“When you take a 17-year-old kid and they drop outta school and they have to find a way to feed themselves, that’s the perfect recipe for kids to get pulled into violent situations,” Jassen Strokosch, Director of Communication for Children’s Home + Aid, explained. “… If you just look at the kids that we served, had they not been served in the program, we know where’d they be. Some would be arrested, some would be sex trafficked, some would be living in abandoned buildings or dealing drugs, being pulled into gang life. There’s a direct correlation to taking away a program like that, and the outcomes for those kids are worse.”


Teen Reach programs, serving at-risk youth, hasn’t seen a cent from the state in 2016… (Image credit: Melissa Heil, Illinois Atlas of Austerity.)

Chicago’s homicide rate hasn’t been this high in nearly two decades. Kids have died and everyone in Springfield deserves some of the blame.

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This includes Illinois democrats, who have shown an impressive aversion to new or creative ideas to help close the budget shortfall.

If Democratic House Speaker Michael Madigan and Senate President John Cullerton got their way, the solution to our budget and pension woes would be an extension of Gov. Quinn’s temporary income tax hike. After its extension expired, it went from 5 percent to 3.75 percent. Raising it back to 5 percent would likely close much of our immediate shortfall. A temporary raise to 4.25 percent could also help, with a few cuts to the budget.

Sadly, this is the political equivalent of treading water, and we’ve been treading water for a long time.

22 years ago, the state congress created a 50-year pension payment plan. The plan was a ramp, with payments exponentially rising as time went on. Payments started small, have progressively gotten bigger and that burden will continue to grow far larger than what we currently owe, which has surpassed $100 billion.

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Attempts to lower the fiscal burden of the pensions have been rebuffed by the courts, as it’s illegal for the state to take away employee benefits that have already been promised. The course forward is not clear, and will take far more than just an income tax hike to find a permanent solution.

But there are worse things than an inadequate income tax hike. Like, for example, refusing to pass a budget for nearly a year.

Treading water in the immediate is far preferable to the pain the budget impasse has caused. And it seems far better than the “compromise” Gov. Bruce Rauner is attempting to shove down the throats of the Illinois General Assembly.

Have you noticed his use of the word “compromise”? He seems to use it as a barb for those who oppose him…

I can’t shake the feeling he doesn’t know what the word means.

(If Gov. Rauner’s office would like to send me clarification on this mystery, I’ll happily update this opinion piece.)

For something to be a compromise, you need to agree to an equitable give and take.

As he tries to “compromise,” what has Gov. Rauner attempted to take?

In one catastrophic scenario, he’s happy to make billions in budget cuts that would likely cripple social services and possibly even hurt Illinois’s education – elementary schools, high schools and colleges alike. To some degree, this would be a continuation of the social services disaster the state is currently experiencing.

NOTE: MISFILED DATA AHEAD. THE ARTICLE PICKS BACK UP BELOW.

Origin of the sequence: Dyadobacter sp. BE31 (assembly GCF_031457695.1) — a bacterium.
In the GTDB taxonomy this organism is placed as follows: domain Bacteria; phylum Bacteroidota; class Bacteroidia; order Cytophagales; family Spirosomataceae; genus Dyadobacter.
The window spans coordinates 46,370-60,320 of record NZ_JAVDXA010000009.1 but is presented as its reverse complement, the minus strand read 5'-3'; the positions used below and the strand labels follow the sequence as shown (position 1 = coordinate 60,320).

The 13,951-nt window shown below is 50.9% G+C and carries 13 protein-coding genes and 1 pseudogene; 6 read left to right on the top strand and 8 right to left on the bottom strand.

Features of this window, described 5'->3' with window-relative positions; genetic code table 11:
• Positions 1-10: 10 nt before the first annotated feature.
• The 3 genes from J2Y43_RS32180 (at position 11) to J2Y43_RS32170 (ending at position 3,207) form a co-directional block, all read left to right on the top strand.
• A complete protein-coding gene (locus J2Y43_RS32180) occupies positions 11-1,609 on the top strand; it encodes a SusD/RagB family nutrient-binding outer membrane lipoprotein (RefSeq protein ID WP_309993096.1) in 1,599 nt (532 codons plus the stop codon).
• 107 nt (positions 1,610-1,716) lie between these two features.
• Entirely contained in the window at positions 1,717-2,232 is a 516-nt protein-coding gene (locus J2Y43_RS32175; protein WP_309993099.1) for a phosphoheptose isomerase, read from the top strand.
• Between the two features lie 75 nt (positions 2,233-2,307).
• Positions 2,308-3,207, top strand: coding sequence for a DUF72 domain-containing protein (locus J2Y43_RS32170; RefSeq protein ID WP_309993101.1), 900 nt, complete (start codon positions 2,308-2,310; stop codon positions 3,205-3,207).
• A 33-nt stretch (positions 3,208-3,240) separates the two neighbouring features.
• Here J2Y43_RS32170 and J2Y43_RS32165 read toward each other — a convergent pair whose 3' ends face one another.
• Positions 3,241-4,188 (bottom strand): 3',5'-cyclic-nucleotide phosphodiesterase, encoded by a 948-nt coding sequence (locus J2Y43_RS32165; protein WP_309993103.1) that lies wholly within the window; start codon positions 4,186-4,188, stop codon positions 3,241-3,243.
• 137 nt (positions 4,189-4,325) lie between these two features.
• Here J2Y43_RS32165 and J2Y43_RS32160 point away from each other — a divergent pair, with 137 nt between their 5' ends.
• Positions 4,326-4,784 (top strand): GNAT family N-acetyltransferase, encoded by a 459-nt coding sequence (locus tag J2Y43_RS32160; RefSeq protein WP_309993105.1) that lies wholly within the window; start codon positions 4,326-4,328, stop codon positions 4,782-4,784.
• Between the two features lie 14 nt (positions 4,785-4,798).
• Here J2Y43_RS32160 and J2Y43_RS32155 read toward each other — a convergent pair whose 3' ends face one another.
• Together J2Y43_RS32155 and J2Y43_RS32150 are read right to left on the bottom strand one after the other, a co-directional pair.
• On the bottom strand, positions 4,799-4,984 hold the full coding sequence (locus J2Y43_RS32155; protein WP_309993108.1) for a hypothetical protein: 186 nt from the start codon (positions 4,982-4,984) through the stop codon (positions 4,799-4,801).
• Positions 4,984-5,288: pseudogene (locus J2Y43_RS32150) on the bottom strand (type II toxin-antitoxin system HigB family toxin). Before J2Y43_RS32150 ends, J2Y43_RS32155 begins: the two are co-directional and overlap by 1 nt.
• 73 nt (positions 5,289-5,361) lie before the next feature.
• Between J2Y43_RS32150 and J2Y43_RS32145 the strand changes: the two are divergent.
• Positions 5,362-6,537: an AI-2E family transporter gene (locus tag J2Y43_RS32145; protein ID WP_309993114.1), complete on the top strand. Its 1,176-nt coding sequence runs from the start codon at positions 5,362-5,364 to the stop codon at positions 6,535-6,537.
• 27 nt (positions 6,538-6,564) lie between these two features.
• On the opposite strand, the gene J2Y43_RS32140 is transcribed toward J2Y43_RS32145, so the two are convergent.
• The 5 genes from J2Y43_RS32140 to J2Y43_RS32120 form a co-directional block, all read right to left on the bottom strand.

In another apocalyptic scenario, Gov. Rauner will happily ease up on those cuts if he’s allowed to smash the rights of Illinois workers to bits. We’re talking about changes to workers’ compensation laws, we’re talking union busting.

So cuts that would damage Illinois’s most vulnerable, or crushing blows to workers’ rights policies in a traditionally workers’ rights state?

Heck of a choice…

(There are other caveats — term limits and laws to prevent gerrymandering, for example — though the above would be the biggest sticking points…)

Since this is a “compromise,” Gov. Rauner must be offering something HUGE in return.

Not exactly. He’s said he could okay a small income tax hike, but, again, only if we throw unions to the wolves. A small minimum wage hike was on the table at one point, but it was far lower than most state democrats would deem acceptable.

A compromise this is not. It sounds more like a hostage situation.

It’s not even that Gov. Rauner’s pro-business agenda is “wrong.”

Right or wrong, the changes he’s insisting upon are drastic. Making drastic changes on the back of the entire budget immediately after you’re elected while offering paltry concessions in return is not how the state of Illinois will reverse its financial problems. Changes this fundamental are achieved through cooperation over the course of a four-year term, not in one fell swoop.

In fact, Gov. Rauner’s huge changes to workers’ rights may feel like foreign politics for Illinois, but his hasty attempt at a “quick fix” wreaks of the same mentality that – over the past 25 years – has left the state in debt. Every irresponsibly burdensome piece of legislation signed within the past 40 years has had the same thoughtless fervor as the policies Gov. Rauner attempted to force on lawmakers last summer. The only difference? The rest of the state legislature isn’t on board like they were when Governors Jim Thomspon, Jim Edgar, George Ryan and Rod Blagojevich committed their costly blunders.

Gov. Rauner needs to learn the lesson they never did: There is no quick fix.

And while the long-term problems won’t solely be fixed by re-raising the income tax, it’s a more humane temporary fix than letting Illinois’s most vulnerable suffer in the name of a handful of political principles.

People across Illinois are suffering. Adults with developmental disabilities, college students, teens unlucky enough to be born into violence and poverty, sexual assault survivors and abused senior citizens are all suffering. A passed budget tomorrow would not reverse the damage that has been done. It would not re-staff the organizations that have ceased to exist. It would not breath life into the still hearts of those who have died.

Remember this when you find yourself in a voting booth two years from now.

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Mason Johnson is a Web Content Producer for CBS Chicago. You can find him on Twitter.